Head of Government: Prime Minister Nuri al-Maliki
Turkey, the former center of the Ottoman Empire, is an interesting case for the "Islam vs. Modernity" dichotomy. Established as a secular republic in the 1920's, Turkish politics are full of debates between staunch critics of Islamism and more Islamist parties. The military also plays a critical role in that it sees itself as a defender of the nation's secularist principle.
Population: 76,805,524 (July 2009 estimate)
Chief of State: President Abdullah Gul
Head of Government: Prime Minister Recep Tayyip Erdogan
The Israeli-Palestinian conflict, while attracting the attention of Muslims worldwide due to the religious significance of Jerusalem, is not simply a religious issue. Following WWII, hundreds of thousands of Palestinians, both Muslims and Christians, were displaced during the division of Palestine and the 1947 War. Palestinians in the West Bank, including East Jerusalem, have lived under Israeli occupation since 1967. The main stumbling blocks for peace include the status of Jerusalem and Jewish settlements and the fate of Palestinian refugees.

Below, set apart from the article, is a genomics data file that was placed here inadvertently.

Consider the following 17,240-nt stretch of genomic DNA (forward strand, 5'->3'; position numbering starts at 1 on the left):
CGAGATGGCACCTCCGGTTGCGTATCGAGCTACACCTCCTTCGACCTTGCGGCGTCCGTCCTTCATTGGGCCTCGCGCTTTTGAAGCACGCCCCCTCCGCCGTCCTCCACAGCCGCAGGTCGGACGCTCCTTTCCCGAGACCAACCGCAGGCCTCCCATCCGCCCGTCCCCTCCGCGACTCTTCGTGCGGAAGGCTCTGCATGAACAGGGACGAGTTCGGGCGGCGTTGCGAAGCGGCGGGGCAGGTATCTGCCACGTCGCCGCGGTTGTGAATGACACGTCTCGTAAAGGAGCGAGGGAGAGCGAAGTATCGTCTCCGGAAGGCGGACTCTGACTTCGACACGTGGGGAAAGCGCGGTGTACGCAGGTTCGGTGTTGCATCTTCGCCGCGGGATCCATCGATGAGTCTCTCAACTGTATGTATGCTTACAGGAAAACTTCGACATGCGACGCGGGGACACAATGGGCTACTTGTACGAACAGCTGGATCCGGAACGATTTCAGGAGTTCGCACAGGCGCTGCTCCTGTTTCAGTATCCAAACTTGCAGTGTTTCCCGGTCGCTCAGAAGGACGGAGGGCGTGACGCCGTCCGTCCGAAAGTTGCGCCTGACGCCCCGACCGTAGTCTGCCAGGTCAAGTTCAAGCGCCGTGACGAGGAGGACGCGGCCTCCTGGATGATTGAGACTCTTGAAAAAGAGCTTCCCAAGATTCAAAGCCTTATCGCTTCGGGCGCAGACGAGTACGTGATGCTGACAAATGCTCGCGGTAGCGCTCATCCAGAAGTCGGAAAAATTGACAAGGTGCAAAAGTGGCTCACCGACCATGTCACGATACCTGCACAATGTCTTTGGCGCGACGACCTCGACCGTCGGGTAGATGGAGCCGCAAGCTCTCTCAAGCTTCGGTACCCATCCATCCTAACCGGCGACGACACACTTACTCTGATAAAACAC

Lebanon is a complex and divided nation; it has a mixed population of Christian sects, Sunni and Shi'a Muslims, Druze and others. Islamism in Lebanon has attracted attention mainly due to the influence of Hezbollah in the country. Hezbollah is an armed Shi'a group that has moved towards greater involvement in the political process. It received much attention for its involvement in the 2006 Israeli military campaign.
Population: 4,017,095 (July 2009 estimate)
Chief of State: President Michel Sulayman
Head of Government: Prime Minister Fuad Siniora